“The benefits are comfort, cost and efficiency,” Mauck says. “Those three things are not applicable 365 days a year, but they are applicable in the cycling of the season.
“In southern states, we have a lot of shoulder-season temperatures in the fall and spring, and then we have short winters,” he adds. “Heat systems need to do it all by delivering registered temps that are not too hot when the outdoor temps are moderate, while at the same time being able to really crank the heat out when it drops below 35 degrees.”
With hydronic heating, the user only needs to adjust the water temperature, which changes the register’s temperature and what is coming out of it, he explains.
“If you want to really take it to the next level, integrate your technology and make the water temperatures variable, figure out what the temp is outside at the same time, and let it do all the thinking for you. Then the consumer can drive that system.
“What it does for us as propane marketers is it makes our value to the consumer that much higher because we delivered two solutions to their home in two critical solutions: a hot shower and a warm winter,” Mauck adds. “And that just screams comfort.”
Rinnai brought an air handler with hydronic fuel to the market as a multi-family housing solution. Developments for consumers were briefly slowed due to the pandemic, but Mauck hints that 2021 will be more fruitful to the single-family household hydronic heating market.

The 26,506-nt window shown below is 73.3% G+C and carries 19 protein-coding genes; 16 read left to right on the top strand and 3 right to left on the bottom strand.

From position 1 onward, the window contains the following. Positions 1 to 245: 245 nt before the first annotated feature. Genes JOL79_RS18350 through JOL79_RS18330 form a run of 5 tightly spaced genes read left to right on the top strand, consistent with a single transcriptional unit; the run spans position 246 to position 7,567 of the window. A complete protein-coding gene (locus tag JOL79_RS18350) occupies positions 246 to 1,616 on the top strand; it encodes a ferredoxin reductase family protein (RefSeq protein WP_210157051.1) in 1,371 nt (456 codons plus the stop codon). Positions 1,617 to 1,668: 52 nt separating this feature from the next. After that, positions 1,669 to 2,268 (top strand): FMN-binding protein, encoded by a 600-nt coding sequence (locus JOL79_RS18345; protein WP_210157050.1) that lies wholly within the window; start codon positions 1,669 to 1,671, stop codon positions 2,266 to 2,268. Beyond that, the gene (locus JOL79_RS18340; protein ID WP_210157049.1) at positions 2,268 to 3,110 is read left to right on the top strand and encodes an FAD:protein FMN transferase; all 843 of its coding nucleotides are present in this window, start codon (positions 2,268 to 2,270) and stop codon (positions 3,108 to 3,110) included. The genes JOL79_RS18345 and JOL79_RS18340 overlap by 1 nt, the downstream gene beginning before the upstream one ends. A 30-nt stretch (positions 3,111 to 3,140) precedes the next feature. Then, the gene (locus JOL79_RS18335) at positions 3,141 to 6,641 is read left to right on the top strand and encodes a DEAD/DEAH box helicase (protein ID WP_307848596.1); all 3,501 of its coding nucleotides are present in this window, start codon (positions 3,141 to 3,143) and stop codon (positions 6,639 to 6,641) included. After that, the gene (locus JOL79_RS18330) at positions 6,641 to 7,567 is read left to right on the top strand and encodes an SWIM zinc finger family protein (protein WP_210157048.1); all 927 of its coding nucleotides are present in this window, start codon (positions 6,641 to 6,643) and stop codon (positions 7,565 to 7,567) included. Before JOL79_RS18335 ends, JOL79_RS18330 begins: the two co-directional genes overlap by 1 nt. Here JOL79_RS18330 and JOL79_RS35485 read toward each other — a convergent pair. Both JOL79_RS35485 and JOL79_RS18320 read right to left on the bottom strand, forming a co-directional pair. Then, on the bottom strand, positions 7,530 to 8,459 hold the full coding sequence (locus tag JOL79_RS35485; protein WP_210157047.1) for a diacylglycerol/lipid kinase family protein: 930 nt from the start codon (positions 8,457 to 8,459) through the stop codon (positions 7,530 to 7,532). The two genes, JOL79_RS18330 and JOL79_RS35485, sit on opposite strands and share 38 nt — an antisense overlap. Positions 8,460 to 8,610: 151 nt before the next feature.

“Stay tuned,” he says. “In 2021, there will be a second announcement.”
Perhaps one of the most important steps a retailer could take to ensure smooth operations and positive customer experiences is invest in cybersecurity software.
Without the proper security measures, a hacker could potentially access sensitive information, jeopardizing both the business and its customers.
“At the end of the day, the most confidential information [retailers] have is people’s addresses and their credit card numbers,” says Marty Kirshner, a partner at Gray, Gray & Gray. “And all it takes is one hacker to break through the technology and compromise that data, which then will, in turn, force the retailer to have to basically tell all his or her customers that their data has been compromised.
“That could just cause a collapse of business,” he adds.